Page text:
- Some people don’t like the way hard water feels on their skin
- Women say hard water gives them “bad hair”
Certain experts argue that we needn’t really worry about mineralization in water because we get the majority of the minerals we need from food. But according to McCauley, this logic is skewed. If your drinking water lacks minerals, your system will rob those minerals from elsewhere in your body. In other words, soft water will deplete you first of calcium, then magnesium, then potassium. And if you’re already low on minerals to begin with due to things like too much junk food or mineral-depleted soil, then serious mineral deficiency becomes imminent and epidemic. Data from the National Health and Nutrition Examination Survey suggests that up to 80 percent of Americans are magnesium deficient.
And, says McCauley, soft water has another problem: large molecule clusters. For scientifically minded experts, water molecule clusters are a myth. But more holistic disciplinarians like McCauley, who is also a naturopathic doctor, master herbalist, and certified nutritional consultant, the size of the clusters may be one of the most important keys to our health. Large clusters don’t penetrate cellular walls, meaning a person could drink gallons of soft water and be dehydrated in the process.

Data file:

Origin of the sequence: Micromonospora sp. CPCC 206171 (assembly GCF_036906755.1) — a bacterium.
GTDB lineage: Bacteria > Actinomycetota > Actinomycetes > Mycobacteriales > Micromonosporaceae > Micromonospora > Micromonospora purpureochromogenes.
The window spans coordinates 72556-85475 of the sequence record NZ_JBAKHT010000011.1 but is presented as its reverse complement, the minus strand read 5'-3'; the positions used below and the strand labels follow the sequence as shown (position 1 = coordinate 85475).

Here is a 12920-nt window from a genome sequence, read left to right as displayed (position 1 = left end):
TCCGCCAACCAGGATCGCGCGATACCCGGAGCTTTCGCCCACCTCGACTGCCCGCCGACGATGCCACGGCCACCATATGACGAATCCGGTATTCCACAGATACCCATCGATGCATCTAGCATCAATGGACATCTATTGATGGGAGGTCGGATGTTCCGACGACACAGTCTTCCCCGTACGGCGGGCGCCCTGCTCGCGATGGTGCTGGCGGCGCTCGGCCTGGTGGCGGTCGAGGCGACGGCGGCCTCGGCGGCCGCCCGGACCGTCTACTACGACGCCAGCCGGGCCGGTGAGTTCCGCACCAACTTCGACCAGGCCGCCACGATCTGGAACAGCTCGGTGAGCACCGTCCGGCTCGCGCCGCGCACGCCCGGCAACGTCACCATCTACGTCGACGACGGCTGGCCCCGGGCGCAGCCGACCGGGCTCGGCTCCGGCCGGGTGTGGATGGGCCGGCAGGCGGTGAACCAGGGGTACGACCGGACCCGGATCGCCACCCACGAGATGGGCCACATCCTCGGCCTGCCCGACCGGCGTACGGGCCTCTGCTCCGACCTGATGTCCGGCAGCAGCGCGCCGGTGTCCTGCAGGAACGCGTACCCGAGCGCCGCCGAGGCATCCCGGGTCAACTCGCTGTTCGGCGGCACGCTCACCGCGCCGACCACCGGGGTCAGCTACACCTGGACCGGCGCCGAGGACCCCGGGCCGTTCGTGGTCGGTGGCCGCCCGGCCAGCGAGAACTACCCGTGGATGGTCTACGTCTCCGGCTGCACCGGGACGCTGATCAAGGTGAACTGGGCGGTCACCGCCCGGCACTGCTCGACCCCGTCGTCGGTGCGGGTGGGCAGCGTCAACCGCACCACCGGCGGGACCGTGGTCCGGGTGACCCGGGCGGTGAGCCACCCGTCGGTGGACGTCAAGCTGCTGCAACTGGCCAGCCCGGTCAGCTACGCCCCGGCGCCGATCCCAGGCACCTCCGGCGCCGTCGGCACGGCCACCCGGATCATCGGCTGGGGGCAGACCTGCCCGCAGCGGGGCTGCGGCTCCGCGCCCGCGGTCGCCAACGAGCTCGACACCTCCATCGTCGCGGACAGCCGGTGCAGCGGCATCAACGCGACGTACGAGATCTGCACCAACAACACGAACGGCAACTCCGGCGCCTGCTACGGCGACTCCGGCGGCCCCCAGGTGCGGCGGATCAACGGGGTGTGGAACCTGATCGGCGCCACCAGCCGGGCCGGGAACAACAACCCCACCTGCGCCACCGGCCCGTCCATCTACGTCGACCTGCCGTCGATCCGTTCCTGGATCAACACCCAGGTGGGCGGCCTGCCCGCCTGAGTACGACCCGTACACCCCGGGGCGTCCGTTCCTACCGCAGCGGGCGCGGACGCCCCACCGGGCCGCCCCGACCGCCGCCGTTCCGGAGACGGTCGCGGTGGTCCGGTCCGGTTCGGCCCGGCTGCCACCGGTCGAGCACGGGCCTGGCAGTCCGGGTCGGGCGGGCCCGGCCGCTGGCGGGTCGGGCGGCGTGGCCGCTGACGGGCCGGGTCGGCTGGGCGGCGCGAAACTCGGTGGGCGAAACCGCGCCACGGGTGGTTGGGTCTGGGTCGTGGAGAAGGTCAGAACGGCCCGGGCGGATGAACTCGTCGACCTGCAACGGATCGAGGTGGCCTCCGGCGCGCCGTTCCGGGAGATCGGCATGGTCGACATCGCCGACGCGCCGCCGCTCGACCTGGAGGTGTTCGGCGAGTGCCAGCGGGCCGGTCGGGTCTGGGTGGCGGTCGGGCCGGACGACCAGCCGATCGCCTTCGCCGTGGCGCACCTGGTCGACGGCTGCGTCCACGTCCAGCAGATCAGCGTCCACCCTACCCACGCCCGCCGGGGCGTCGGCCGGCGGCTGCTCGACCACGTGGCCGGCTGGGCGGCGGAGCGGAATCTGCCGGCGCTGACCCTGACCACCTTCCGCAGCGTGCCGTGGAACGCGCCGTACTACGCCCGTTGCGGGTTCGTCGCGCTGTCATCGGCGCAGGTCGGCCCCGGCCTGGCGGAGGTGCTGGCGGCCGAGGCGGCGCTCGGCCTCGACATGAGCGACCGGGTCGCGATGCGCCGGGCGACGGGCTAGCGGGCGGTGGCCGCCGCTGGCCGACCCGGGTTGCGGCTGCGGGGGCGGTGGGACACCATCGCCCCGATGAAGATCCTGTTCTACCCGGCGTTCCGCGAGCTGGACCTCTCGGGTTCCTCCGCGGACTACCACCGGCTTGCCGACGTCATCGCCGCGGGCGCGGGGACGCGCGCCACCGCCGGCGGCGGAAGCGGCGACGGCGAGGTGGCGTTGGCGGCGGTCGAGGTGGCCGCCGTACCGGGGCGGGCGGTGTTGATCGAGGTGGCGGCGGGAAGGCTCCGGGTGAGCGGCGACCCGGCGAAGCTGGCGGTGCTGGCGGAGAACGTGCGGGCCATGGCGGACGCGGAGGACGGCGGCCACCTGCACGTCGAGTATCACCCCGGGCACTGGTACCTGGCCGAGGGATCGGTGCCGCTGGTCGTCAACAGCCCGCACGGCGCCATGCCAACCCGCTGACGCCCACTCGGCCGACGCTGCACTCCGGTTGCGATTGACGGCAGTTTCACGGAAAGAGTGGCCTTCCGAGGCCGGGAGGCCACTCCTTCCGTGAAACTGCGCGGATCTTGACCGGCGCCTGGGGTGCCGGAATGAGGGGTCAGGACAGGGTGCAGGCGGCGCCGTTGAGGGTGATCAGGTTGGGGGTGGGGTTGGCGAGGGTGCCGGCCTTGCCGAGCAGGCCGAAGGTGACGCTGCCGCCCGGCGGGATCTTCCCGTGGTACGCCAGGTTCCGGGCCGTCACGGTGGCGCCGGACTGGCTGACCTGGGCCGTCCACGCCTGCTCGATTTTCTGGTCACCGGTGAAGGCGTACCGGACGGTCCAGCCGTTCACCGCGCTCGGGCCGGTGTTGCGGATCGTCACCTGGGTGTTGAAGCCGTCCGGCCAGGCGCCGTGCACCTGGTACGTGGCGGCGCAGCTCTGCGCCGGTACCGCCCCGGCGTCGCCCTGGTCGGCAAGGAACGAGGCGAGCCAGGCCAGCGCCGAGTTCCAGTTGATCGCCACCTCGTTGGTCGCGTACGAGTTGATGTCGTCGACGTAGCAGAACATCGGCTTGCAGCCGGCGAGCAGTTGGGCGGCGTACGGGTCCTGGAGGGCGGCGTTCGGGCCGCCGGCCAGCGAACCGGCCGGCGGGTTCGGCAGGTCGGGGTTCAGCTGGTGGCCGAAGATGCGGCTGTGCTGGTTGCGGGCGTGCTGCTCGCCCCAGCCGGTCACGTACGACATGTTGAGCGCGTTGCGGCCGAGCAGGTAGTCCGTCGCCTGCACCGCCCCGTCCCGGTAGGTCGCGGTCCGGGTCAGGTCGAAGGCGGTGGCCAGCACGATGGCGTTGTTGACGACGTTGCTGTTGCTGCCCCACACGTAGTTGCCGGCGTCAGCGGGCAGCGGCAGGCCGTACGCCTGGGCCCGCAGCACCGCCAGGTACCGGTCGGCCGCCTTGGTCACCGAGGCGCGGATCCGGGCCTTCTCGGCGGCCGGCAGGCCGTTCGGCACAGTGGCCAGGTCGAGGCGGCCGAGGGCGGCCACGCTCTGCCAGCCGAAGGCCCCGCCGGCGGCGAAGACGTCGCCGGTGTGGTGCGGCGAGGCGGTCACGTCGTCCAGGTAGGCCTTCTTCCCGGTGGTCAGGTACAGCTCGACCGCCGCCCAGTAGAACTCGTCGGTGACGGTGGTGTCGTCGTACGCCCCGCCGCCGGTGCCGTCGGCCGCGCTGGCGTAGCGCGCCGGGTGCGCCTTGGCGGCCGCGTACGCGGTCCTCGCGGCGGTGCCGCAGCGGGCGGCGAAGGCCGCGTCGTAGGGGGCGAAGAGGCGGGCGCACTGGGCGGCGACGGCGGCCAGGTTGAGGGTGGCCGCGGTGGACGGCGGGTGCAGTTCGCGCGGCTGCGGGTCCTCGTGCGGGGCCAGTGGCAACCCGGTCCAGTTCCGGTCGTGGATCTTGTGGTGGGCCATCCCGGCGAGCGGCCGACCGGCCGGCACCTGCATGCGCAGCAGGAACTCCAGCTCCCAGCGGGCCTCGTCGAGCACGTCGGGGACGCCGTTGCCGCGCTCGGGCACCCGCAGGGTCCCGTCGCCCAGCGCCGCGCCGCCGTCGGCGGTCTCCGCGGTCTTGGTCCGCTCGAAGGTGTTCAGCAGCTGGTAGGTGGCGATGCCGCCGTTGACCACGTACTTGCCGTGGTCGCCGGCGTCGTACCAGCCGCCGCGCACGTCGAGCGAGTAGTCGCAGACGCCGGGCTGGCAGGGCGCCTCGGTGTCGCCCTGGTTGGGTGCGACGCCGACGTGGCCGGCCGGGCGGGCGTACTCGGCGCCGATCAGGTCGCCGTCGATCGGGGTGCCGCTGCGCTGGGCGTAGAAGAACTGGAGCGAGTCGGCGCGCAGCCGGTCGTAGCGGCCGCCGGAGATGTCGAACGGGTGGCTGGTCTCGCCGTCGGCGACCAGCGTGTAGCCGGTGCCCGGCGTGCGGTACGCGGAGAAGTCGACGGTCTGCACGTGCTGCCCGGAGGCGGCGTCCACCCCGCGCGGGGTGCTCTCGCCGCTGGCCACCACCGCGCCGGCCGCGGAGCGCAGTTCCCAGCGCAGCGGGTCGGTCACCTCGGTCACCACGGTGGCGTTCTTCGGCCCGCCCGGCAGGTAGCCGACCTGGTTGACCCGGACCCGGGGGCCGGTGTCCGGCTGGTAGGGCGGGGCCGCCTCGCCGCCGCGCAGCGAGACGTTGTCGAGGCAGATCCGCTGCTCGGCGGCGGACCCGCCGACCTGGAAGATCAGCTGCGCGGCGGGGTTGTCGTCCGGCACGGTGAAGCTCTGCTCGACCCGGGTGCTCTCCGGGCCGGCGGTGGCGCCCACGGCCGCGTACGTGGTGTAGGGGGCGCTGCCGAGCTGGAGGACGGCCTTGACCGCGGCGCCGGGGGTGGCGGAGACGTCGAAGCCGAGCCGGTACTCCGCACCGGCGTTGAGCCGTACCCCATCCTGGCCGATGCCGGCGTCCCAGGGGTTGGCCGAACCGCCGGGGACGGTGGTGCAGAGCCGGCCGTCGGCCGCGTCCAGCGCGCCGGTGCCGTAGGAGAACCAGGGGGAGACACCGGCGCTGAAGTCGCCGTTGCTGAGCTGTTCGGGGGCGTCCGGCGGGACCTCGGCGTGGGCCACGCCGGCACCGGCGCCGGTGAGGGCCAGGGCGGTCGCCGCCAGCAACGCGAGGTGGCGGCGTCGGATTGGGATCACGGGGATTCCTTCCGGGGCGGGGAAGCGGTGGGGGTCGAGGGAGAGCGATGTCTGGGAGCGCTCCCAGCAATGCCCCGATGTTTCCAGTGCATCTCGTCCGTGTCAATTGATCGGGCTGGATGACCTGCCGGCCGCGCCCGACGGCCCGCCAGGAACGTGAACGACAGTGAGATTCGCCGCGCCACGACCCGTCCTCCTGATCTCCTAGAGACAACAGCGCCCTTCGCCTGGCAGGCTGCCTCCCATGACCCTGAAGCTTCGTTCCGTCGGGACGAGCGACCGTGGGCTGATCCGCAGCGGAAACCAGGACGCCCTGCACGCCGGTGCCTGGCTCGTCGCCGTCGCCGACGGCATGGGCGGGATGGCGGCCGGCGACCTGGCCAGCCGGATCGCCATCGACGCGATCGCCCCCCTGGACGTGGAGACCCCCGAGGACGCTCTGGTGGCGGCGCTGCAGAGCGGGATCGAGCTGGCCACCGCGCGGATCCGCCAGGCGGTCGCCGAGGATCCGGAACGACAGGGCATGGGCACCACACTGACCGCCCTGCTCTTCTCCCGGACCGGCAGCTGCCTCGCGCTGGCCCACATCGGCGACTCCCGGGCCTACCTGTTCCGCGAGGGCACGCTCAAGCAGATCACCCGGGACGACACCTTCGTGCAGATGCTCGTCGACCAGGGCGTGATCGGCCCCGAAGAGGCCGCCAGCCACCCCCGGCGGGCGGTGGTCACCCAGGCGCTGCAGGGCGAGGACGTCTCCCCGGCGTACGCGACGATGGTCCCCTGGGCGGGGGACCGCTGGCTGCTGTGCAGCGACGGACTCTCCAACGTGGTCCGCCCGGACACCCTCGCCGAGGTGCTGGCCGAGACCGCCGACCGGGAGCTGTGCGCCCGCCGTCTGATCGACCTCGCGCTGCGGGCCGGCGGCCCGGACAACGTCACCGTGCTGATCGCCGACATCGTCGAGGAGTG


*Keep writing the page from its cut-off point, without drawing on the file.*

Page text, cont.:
2. Total Dissolved Solids (TDS)
This is a measure of the combined content of all inorganic and organic substances in the water, and is used as an indicator of a number of chemical contaminants.
The rule of thumb:
- Sea water has more than 5,000mg/L TDS
- Fresh water has less than 1,500mg/L TDS
According to McCauley, optimal healthy water has a TDS of approximately 300mg/L. But anything between 50mg/L and 1000mg/L is still acceptable drinking water.
Clear stream water that runs down a mountain naturally gathers minerals from rocks. This level of TDS is optimal for our bodies, which have acclimatized to spring water over millions of years of evolution.